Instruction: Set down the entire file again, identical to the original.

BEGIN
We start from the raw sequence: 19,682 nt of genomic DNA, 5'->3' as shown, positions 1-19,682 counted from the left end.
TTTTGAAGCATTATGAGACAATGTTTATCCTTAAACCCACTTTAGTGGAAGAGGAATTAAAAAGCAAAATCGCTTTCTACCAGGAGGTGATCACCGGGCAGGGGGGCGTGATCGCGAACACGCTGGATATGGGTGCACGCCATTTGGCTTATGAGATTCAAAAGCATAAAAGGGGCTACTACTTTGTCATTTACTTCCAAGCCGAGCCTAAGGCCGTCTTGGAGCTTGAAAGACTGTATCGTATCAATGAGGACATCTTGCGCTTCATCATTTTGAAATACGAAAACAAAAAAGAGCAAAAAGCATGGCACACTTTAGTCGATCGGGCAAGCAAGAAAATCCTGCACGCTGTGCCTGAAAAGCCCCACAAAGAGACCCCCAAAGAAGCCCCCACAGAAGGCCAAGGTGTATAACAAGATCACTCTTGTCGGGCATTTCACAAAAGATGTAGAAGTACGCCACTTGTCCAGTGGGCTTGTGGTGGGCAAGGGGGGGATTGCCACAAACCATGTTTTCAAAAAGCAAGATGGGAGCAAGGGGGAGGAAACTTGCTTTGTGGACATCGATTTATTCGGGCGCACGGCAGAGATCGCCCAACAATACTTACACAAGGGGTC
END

We start from the raw sequence: 19,682 nt of genomic DNA, 5'->3' as shown, positions 1-19,682 counted from the left end.
TTTTGAAGCATTATGAGACAATGTTTATCCTTAAACCCACTTTAGTGGAAGAGGAATTAAAAAGCAAAATCGCTTTCTACCAGGAGGTGATCACCGGGCAGGGGGGCGTGATCGCGAACACGCTGGATATGGGTGCACGCCATTTGGCTTATGAGATTCAAAAGCATAAAAGGGGCTACTACTTTGTCATTTACTTCCAAGCCGAGCCTAAGGCCGTCTTGGAGCTTGAAAGACTGTATCGTATCAATGAGGACATCTTGCGCTTCATCATTTTGAAATACGAAAACAAAAAAGAGCAAAAAGCATGGCACACTTTAGTCGATCGGGCAAGCAAGAAAATCCTGCACGCTGTGCCTGAAAAGCCCCACAAAGAGACCCCCAAAGAAGCCCCCACAGAAGGCCAAGGTGTATAACAAGATCACTCTTGTCGGGCATTTCACAAAAGATGTAGAAGTACGCCACTTGTCCAGTGGGCTTGTGGTGGGCAAGGGGGGGATTGCCACAAACCATGTTTTCAAAAAGCAAGATGGGAGCAAGGGGGAGGAAACTTGCTTTGTGGACATCGATTTATTCGGGCGCACGGCAGAGATCGCCCAACAATACTTACACAAGGGGTC